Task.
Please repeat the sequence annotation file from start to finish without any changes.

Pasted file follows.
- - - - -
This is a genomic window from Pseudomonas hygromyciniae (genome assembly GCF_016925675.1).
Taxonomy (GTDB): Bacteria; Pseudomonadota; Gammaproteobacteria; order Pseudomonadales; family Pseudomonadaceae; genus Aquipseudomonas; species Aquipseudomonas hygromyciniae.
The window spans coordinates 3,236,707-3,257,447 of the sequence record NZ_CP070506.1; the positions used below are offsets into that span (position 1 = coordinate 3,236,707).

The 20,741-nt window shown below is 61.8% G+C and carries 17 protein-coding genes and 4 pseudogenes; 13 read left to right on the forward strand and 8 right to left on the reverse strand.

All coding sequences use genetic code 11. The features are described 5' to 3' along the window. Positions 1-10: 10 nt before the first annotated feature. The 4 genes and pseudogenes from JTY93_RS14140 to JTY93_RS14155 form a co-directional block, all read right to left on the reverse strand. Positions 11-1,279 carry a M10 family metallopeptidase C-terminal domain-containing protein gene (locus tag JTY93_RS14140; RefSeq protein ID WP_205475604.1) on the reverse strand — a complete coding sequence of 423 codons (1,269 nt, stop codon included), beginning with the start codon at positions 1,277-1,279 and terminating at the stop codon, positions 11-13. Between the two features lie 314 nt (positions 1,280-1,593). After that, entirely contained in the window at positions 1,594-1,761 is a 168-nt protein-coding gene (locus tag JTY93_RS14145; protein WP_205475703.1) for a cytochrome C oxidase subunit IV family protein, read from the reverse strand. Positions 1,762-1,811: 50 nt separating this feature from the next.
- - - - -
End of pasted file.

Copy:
This is a genomic window from Pseudomonas hygromyciniae (genome assembly GCF_016925675.1).
Taxonomy (GTDB): Bacteria; Pseudomonadota; Gammaproteobacteria; order Pseudomonadales; family Pseudomonadaceae; genus Aquipseudomonas; species Aquipseudomonas hygromyciniae.
The window spans coordinates 3,236,707-3,257,447 of the sequence record NZ_CP070506.1; the positions used below are offsets into that span (position 1 = coordinate 3,236,707).

The 20,741-nt window shown below is 61.8% G+C and carries 17 protein-coding genes and 4 pseudogenes; 13 read left to right on the forward strand and 8 right to left on the reverse strand.

All coding sequences use genetic code 11. The features are described 5' to 3' along the window. Positions 1-10: 10 nt before the first annotated feature. The 4 genes and pseudogenes from JTY93_RS14140 to JTY93_RS14155 form a co-directional block, all read right to left on the reverse strand. Positions 11-1,279 carry a M10 family metallopeptidase C-terminal domain-containing protein gene (locus tag JTY93_RS14140; RefSeq protein ID WP_205475604.1) on the reverse strand — a complete coding sequence of 423 codons (1,269 nt, stop codon included), beginning with the start codon at positions 1,277-1,279 and terminating at the stop codon, positions 11-13. Between the two features lie 314 nt (positions 1,280-1,593). After that, entirely contained in the window at positions 1,594-1,761 is a 168-nt protein-coding gene (locus tag JTY93_RS14145; protein WP_205475703.1) for a cytochrome C oxidase subunit IV family protein, read from the reverse strand. Positions 1,762-1,811: 50 nt separating this feature from the next.